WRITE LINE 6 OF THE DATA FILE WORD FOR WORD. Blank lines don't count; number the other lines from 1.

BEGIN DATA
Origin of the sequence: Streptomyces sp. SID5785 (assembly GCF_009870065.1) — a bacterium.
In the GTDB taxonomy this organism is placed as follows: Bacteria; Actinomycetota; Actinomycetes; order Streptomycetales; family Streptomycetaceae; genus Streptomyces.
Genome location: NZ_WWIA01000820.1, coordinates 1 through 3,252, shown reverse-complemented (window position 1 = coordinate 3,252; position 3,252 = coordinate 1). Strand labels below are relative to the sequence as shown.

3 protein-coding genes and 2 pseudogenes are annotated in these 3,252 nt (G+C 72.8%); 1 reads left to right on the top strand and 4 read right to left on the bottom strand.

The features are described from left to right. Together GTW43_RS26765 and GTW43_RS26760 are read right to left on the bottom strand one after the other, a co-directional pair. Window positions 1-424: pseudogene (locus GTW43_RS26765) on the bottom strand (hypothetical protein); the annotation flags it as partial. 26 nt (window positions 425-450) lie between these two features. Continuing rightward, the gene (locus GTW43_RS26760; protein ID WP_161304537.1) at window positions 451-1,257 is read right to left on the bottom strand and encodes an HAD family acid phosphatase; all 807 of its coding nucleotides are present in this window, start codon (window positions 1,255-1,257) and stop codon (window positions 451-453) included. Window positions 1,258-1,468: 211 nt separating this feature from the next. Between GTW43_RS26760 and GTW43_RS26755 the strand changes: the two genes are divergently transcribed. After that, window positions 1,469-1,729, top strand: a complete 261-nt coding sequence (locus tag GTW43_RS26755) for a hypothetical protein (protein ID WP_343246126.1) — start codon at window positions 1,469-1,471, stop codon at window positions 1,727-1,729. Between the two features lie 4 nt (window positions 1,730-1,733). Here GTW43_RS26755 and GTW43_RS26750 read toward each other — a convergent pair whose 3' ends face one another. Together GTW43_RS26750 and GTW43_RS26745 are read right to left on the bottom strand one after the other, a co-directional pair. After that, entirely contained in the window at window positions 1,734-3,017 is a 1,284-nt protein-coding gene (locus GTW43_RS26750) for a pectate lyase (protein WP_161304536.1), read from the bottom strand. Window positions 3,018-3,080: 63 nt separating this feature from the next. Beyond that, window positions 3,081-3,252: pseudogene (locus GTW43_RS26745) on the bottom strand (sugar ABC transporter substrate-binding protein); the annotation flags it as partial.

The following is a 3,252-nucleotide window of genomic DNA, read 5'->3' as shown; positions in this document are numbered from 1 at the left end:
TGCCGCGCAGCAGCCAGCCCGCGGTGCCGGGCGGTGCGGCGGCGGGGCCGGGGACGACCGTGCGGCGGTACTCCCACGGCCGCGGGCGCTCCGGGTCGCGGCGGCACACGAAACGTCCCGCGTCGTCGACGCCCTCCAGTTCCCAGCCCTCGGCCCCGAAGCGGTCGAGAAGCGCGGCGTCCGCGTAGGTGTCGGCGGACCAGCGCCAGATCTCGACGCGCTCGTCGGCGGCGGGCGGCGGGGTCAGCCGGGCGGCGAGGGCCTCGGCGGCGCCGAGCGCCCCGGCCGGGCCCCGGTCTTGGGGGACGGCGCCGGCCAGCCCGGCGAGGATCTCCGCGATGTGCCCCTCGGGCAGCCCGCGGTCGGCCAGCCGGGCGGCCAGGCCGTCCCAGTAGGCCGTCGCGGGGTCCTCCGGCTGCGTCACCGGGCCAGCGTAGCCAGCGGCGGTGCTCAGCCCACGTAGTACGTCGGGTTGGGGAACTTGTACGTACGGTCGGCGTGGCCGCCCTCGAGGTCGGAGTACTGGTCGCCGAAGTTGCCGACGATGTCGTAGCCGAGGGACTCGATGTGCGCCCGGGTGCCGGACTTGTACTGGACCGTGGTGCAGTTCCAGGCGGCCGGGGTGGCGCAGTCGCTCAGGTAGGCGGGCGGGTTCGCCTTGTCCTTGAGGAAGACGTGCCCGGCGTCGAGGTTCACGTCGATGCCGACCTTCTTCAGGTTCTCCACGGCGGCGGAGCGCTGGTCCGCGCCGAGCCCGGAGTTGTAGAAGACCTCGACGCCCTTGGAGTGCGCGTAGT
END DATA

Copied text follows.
The following is a 3,252-nucleotide window of genomic DNA, read 5'->3' as shown; positions in this document are numbered from 1 at the left end: